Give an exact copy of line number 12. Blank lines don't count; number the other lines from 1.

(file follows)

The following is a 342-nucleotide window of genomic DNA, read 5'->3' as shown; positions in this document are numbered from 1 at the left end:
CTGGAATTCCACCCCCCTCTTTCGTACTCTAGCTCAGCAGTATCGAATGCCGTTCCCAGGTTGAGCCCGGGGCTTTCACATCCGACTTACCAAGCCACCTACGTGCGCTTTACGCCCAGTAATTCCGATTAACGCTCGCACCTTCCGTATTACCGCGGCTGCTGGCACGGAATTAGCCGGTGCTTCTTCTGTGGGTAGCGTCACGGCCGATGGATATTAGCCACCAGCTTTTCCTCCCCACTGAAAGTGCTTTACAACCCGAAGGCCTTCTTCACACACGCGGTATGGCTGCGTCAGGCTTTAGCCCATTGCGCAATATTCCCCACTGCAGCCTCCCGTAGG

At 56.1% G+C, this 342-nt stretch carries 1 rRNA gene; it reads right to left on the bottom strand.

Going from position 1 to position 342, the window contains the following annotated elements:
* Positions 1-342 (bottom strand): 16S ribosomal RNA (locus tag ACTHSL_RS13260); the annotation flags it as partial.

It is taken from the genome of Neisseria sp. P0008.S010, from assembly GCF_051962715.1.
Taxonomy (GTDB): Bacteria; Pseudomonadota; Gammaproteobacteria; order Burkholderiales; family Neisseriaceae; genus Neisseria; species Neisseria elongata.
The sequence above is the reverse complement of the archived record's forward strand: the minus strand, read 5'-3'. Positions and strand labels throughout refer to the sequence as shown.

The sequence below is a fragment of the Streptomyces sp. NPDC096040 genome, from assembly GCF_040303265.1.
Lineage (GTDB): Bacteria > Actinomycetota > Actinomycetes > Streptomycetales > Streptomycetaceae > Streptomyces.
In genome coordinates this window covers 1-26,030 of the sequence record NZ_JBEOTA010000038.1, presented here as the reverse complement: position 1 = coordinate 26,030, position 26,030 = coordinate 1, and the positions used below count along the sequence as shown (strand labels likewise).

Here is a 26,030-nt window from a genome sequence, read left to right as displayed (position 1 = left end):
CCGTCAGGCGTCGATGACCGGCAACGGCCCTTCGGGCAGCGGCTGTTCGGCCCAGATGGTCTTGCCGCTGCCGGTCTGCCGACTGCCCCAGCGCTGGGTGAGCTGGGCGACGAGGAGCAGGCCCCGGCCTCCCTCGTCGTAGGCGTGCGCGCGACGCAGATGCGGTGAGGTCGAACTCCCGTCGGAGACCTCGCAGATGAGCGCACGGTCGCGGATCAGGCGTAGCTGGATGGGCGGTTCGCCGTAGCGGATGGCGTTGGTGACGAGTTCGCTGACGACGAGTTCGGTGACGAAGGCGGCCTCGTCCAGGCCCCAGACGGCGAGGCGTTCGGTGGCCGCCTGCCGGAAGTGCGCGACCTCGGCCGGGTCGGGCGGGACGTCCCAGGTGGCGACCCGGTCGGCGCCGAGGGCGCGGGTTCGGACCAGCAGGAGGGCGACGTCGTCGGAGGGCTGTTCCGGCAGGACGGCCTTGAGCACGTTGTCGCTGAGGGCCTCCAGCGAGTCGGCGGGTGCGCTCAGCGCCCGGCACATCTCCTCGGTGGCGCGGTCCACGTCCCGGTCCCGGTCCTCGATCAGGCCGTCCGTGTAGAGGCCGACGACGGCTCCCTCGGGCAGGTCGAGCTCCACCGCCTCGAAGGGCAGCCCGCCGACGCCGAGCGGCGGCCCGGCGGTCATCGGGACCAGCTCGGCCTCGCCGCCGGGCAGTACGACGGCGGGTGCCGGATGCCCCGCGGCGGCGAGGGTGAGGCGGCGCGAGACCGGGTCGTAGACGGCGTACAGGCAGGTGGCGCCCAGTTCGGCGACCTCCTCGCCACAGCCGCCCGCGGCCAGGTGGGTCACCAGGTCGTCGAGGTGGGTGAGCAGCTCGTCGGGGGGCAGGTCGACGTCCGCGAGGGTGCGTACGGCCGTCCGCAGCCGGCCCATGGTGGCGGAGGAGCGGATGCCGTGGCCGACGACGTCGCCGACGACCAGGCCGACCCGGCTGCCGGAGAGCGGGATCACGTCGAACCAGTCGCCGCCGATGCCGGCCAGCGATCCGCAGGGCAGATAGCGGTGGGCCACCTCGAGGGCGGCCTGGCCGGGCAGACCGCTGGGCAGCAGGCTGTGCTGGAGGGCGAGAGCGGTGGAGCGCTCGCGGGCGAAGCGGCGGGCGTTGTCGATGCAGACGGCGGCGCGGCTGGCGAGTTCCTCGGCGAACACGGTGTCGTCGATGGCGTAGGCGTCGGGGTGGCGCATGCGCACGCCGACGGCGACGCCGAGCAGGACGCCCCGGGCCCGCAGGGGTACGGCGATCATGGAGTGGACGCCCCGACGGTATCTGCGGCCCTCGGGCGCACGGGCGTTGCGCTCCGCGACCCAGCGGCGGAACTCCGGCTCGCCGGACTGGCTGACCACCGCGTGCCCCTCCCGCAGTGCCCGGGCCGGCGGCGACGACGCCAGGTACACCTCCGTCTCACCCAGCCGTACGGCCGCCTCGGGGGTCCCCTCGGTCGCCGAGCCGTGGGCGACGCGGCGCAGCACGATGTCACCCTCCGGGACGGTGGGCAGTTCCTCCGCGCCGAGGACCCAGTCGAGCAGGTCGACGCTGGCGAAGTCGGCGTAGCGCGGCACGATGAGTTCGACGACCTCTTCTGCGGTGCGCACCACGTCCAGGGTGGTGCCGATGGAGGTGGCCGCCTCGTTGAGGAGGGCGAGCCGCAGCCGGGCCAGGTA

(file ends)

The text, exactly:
Here is a 26,030-nt window from a genome sequence, read left to right as displayed (position 1 = left end):